Regulations relate to four main issue areas; bans on donations, financial caps on donations and expenditures, disclosure requirements and public subsidies.  The correct mix and quantity of regulations should lead to greater transparency of the political system, greater accountability and ultimately a fairer competition.

But does the introduction of all these regulations in Fiji help to level the political playing field for parties wishing to contest the elections? Anecdotal evidence suggests not.

Limits on campaign spending, which have been set at a very low bar, are unrealistic according to many newer political parties. “To have an effective campaign for our party to reach the most amount of voters, we will need approximately F$250,000. With the limitations in political funding and constant auditing, we are limited to a piecemeal budget which we are aiming to be around F$100,000, relying on membership dues and fundraising.”, says Lynda Tabuya from the Peoples’ Democratic Party.

Insufficient funds to campaign also means that new parties face a considerable disadvantage when it comes to ‘brand recognition’, a fact further exacerbated by the massively skewed control over media. TV and radio have the furthest reach in terms of population in the Fijian islands, but one party, the Fiji First Party, has clear majority control of airtime. The Fiji First party, by the way, is headed by one Mr. Bainimarama, the former military officer/self-installed PM of Fiji.

From a basic human rights perspective, Amnesty International has already issued a strong condemnation of the harassment and treatment of journalists not pushing the ‘party line’ in the lead up to the elections

Even more bizarrely, the Fiji Elections Commission has recently issued a decree that parties may not appear with their party symbols on the ballot paper. Instead, three weeks before the election, each contesting party will be assigned a number and this number will be the only de-marker for parties on the ballot paper. Again, only those parties that can access adequate air-time to campaign around their newly assigned ‘number’ will probably gain traction with Fiji’s voters – not to mention problems associated with voters that may be illiterate.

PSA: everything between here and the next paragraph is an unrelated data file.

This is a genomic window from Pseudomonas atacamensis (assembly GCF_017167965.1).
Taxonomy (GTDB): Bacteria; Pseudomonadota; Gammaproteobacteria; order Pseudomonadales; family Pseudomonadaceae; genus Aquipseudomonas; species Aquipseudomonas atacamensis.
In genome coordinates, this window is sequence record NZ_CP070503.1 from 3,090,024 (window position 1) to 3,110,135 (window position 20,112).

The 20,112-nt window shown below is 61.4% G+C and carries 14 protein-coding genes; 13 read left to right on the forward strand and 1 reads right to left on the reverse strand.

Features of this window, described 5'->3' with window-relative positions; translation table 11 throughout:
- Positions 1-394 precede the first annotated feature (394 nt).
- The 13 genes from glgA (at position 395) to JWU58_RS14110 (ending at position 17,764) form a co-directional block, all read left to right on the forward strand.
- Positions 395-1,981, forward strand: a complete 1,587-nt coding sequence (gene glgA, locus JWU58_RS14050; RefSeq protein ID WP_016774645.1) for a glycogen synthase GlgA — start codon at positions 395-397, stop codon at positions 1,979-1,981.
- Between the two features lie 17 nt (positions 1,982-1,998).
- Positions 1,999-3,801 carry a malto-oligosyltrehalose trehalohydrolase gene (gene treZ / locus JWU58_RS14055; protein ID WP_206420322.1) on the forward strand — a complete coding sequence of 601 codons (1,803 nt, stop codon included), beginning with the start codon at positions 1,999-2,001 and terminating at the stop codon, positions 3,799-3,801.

On the one hand perhaps we should be breathing a sigh of relief that Fiji is holding elections at all. On the other hand however, we may very well be witnessing a case of new high and mighty political finance regulations actually entrenching an incumbent advantage for the Fiji First party, keeping the political playing field as skewed as ever.

It’ll be worth keeping an eye out on these elections – for better or for worse.

Dr. Andrea Abel van Es joins the Electoral Integrity Project team from her position as lecturer in the Ford Dorsey Program in International Policy Studies at Stanford University. She received her PhD in political science from Stanford University in 2011. Her dissertation was on civil society and interest groups during regime transitions, with a focus on the Communist transition in East and Central Europe. She is a co-founder of the IPRE Group, and consults for local and international development and aid organizations, particularly in the field of design and implementation of impact evaluation projects, as well as quantitative analysis more generally. Hungarian and Australian by cultural background, she speaks several foreign languages and has travelled and worked extensively overseas.

Interested in writing a guest blog for Sunlight? Email us at guestblog@sunlightfoundation.com


Philly Ad Sleuthing: Republicans are gamers; Democrats like gossip

A map of the station boundaries for KYW-TV, a CBS affiliate in Philadelphia. Source: FCC.gov

Candidates for office and other political advertisers dropped more than $4.6 million at a single Philadelphia station between April, 2013 and June, 2014.